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Women as Financial Consumers: Gaining Ground MacroMonitor Marketing Report Vol. IV, No. 2 January 1999

Increasing numbers of women are participating in financial decision making for their households. The newest MacroMonitor reveals that more women are increasingly confident in their financial decision-making ability. Although women, as financial consumers, are making steady advances, industry perceptions about women may not be keeping pace. Today's women are not a single market segment that is uninformed, risk averse, and savings-product oriented. Recent MacroMonitor data show the gains in financial sophistication that women have made. As a whole, women are diversifying more in the products they select and choosing instruments such as stocks and mutual funds that carry higher risk exposure.

Who Handles Finances
Financial Decisions by Head of Household

The 1998-99 MacroMonitor data show a substantial increase in the proportion of households in which the female head is the major financial decision maker. Unlike questionnaires in previous years, the 1998-99 questionnaire first asked who is the financial decision maker handling most of seven specific areas of financial services. Then it asked who handles most of the household's major financial decisions overall—the same question that appeared in previous years. The addition of this more detailed question preceding the general question likely made the respondent more aware of who actually is handling the household finances, resulting in fewer respondents' picking "both male and female heads of household" and more respondents' picking "female head of household." Thus, although the change in questionnaire design warrants caution in interpreting trend data, the new figure probably presents a more realistic picture of household financial decisionmakers—that is, more women actually handle the household's finances than previous surveys had indicated.

Single women and women householders with annual incomes of $50 000 or more account for 4 percent of total U.S. households—a modest but potentially attractive market segment for the financial industry. Married-couple households in which financial decisions are shared and that have annual incomes of $50 000 or more represent another 23 percent. Approximately, then, 27 percent of U.S. households include affluent women with more than basic financial product and service needs.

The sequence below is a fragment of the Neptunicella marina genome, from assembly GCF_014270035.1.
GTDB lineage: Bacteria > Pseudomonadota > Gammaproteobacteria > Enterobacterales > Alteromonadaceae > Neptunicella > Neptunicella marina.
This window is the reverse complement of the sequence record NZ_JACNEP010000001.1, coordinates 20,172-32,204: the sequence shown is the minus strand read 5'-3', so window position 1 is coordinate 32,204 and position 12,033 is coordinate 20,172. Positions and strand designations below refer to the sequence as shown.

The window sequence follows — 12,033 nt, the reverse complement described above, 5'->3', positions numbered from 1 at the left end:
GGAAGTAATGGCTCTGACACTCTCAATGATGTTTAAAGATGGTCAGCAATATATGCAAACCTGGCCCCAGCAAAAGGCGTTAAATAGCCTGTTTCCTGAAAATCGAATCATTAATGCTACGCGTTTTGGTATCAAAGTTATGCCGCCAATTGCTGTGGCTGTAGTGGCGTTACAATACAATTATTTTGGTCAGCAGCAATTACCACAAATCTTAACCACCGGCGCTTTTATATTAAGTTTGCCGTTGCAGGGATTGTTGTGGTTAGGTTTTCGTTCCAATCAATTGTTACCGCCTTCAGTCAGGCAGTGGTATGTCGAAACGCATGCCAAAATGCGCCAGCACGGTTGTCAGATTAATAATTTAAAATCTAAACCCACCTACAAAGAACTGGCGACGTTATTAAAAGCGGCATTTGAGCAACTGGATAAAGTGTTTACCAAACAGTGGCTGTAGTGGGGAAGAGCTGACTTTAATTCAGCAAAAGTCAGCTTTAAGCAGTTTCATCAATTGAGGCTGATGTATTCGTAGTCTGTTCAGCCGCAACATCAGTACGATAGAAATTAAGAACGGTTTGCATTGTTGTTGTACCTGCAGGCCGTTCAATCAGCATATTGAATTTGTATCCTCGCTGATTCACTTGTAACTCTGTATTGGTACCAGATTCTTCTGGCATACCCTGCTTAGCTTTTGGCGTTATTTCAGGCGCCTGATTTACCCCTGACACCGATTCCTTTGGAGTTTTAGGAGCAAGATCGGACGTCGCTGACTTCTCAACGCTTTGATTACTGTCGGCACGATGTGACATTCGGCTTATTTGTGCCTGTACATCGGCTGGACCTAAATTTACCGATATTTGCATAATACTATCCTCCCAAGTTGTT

What kinds of women make up this target market? Why, and how are these women different? Using SRIC-BI's (now SBI's) VALS™ consumer psychographic segmentation system, this MacroMonitor report provides insights into the types of women consumers who represent potential for financial service companies. It focuses on two upper-resource VALS segments: Resource-rich women, who are sophisticated and have discretionary income to invest and Income-earning women, who are less sophisticated but are working to move up the financial learning curve. Recognizing their financial attitudes and advice preferences, financial institutions can market their products and services more successfully to these women.

Whether sharing or solely responsible for financial decisions, women are integrally active in directing the financial stability and security of almost 70 percent of all U.S. households. With women gaining confidence and sophistication, financial institutions will increasingly deal with growing numbers of better informed but time-constrained women consumers. For those institutions interested in capitalizing on women as financial decision makers, now is the time to challenge traditional assumptions and change financial products and delivery systems to meet the needs of the women's market.